On this particular night our dinner had quite the evolution. This was not a "planned" dinner so to speak meaning I did not have this on my grocery list. The first part of the dinner planning started with the chicken. When I was grocery shopping I had a "blank" day later on in the week on my list that needed a meal. Whenever I have a day like this I'll either hope I find inspiration at the store or don't worry about it and figure it out closer to the day. (Or tell Patrick he's in charge that night!) As it so happened I was buying some other meats and saw some cutely packaged cornish hens. Two hens come together and I thought this would be perfect because it would provide dinner for two different nights with the two small chickens. So I threw them in the cart then wheeled around to the fresh produce. A green vegetable is always a nice side dish. I ended up with asparagus and thought roasting it would be yummy. When I left the store my plan for that dinner was going to be roasted chicken, asparagus, and a small salad with lettuce from our CSA.

While Patrick was preparing the chicken I realized he had bought lettuce, I had bought lettuce, and we had ordered 2 heads of lettuce from our CSA! What?! How did that happen... we still don't really know. We quickly knew that this was going to evolve into a meal salad dinner. Turned out the chicken and asparagus were easily adaptable for a salad meal. Read on to see how everything came together.

Patrick rubbed the cornish hen with an olive oil-herb mixture. We cooked the cornish hen according to package directions and had no trouble. After the cornish hen was done we let it rest for a few minutes. During this time we roasted the asparagus in little evoo, salt, and pepper. Once the cornish hen had cooled slightly we carved it and shredded it into bite-sized pieces. Patrick's mom had visited us the past weekend and left us with some pomegranate seeds. Now the only thing was a dressing! I browsed around the Internet a bit and found a dijon vinaigrette. I found it at vinaigretterecipe.com; you'll have fun browsing it if you're interested in making your own dressings! The dijon vinaigrette is just a combination of olive oil, red wine vinegar, dijon mustard, and salt and pepper.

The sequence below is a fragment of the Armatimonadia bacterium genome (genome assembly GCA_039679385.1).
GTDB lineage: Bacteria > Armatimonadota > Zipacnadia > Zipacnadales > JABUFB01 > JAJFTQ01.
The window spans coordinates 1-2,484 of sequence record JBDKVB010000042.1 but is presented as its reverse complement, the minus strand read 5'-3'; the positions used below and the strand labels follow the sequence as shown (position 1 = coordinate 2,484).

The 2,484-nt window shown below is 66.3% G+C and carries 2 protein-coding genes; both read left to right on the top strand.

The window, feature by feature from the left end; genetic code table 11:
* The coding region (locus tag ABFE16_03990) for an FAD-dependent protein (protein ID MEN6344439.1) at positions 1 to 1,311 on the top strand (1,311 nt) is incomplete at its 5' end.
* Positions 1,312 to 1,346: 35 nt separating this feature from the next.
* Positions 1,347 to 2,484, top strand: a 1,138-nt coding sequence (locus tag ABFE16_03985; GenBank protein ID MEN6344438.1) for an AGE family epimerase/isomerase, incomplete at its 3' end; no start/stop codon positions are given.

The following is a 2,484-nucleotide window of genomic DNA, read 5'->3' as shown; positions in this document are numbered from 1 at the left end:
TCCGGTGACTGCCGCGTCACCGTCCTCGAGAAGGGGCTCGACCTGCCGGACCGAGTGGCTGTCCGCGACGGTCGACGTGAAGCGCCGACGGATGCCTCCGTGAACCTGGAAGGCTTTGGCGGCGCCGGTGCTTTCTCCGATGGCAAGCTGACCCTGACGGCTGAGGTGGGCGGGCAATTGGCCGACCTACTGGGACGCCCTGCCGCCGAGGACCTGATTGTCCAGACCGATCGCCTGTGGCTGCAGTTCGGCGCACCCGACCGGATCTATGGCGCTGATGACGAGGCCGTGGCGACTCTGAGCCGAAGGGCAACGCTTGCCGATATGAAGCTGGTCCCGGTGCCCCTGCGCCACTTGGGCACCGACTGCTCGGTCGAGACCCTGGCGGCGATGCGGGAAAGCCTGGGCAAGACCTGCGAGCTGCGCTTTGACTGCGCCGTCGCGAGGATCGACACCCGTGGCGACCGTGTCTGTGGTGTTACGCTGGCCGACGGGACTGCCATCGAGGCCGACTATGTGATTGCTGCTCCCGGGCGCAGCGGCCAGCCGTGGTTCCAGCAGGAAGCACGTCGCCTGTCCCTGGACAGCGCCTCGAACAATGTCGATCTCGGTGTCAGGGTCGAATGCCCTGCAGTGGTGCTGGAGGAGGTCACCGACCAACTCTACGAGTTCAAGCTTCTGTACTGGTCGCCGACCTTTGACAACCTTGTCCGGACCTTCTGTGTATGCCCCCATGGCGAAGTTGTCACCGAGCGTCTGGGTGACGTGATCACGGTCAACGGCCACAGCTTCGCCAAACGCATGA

Ta-da! Salad time!

Home for Thanksgiving

Patrick really spoiled me this past Thanksgiving as he chose to stay here. It was such a joy to be able to celebrate together. And I think he was pleasantly surprised with his choice since the weather was fantastic! We drove home in short sleeves. We were able to spend three days at home--whoa! Of course Granny prepared our wonderful Thanksgiving meal but Mom hosted us for dinner on Wednesday and had an equally delicious meal. Be on the lookout for more info on Thanksgiving because Patrick made a pumpkin pie.